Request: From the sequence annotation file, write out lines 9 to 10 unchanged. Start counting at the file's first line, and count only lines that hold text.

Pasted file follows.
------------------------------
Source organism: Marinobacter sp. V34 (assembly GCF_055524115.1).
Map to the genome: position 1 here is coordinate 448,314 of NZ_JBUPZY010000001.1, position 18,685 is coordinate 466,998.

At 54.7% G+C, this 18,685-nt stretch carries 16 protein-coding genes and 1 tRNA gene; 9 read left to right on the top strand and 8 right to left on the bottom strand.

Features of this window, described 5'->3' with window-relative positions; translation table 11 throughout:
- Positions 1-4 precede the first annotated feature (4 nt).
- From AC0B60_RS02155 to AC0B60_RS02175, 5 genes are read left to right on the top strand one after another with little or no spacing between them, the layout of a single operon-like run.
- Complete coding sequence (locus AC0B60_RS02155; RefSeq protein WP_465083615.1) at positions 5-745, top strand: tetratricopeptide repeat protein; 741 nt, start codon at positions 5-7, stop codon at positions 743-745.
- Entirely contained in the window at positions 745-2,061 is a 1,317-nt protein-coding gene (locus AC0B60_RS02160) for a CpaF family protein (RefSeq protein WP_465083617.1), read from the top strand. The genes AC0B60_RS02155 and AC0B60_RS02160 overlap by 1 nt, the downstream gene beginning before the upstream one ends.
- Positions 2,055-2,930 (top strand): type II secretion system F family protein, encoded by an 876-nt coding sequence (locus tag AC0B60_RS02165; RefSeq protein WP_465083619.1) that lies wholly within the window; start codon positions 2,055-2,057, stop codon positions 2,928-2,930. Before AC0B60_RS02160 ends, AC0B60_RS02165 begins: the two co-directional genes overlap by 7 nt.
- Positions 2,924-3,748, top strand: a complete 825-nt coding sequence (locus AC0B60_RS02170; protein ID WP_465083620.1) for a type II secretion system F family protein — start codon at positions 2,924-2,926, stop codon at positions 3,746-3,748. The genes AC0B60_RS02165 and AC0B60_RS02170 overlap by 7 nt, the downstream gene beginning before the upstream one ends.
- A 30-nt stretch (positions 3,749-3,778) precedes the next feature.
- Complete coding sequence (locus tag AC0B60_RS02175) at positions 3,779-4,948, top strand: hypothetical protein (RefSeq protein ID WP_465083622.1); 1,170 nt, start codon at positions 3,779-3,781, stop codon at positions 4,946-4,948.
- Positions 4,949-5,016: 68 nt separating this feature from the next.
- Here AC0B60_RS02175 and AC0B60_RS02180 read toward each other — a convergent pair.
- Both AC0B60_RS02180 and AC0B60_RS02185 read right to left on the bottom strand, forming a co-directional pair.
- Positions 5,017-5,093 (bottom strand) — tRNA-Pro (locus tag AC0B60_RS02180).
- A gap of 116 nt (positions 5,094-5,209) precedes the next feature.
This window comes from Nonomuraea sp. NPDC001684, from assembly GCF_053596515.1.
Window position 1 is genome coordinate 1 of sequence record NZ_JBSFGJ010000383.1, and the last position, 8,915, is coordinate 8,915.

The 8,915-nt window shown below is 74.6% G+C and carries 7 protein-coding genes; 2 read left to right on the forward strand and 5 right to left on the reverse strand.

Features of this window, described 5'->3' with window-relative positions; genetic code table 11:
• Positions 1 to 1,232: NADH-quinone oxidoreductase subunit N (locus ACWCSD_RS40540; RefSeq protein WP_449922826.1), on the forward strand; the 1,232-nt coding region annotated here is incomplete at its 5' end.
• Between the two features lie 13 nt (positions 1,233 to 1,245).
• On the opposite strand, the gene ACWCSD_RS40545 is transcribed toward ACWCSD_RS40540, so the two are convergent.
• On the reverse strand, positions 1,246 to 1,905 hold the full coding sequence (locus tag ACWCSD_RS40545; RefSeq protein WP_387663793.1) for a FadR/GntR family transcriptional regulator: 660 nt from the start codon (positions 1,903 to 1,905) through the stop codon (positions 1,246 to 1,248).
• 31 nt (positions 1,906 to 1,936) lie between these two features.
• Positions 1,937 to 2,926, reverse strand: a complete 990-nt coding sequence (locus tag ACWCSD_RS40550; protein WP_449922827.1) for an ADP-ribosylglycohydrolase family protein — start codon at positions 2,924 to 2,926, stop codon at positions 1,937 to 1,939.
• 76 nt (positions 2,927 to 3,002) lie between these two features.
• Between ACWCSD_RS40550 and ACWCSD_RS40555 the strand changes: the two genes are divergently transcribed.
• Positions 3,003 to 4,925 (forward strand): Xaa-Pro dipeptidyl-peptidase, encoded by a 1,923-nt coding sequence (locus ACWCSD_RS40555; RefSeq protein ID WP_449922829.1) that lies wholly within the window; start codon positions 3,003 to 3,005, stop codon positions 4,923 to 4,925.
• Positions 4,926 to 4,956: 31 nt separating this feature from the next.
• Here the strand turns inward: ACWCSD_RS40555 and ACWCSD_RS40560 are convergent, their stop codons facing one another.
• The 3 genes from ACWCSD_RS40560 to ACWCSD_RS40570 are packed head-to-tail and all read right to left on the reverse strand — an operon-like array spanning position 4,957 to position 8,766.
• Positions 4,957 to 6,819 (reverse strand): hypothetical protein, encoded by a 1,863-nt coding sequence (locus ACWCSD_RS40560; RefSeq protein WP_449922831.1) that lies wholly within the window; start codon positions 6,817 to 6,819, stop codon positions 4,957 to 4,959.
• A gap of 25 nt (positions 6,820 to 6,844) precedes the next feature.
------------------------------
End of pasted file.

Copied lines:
- Positions 2,055-2,930 (top strand): type II secretion system F family protein, encoded by an 876-nt coding sequence (locus tag AC0B60_RS02165; RefSeq protein WP_465083619.1) that lies wholly within the window; start codon positions 2,055-2,057, stop codon positions 2,928-2,930. Before AC0B60_RS02160 ends, AC0B60_RS02165 begins: the two co-directional genes overlap by 7 nt.
- Positions 2,924-3,748, top strand: a complete 825-nt coding sequence (locus AC0B60_RS02170; protein ID WP_465083620.1) for a type II secretion system F family protein — start codon at positions 2,924-2,926, stop codon at positions 3,746-3,748. The genes AC0B60_RS02165 and AC0B60_RS02170 overlap by 7 nt, the downstream gene beginning before the upstream one ends.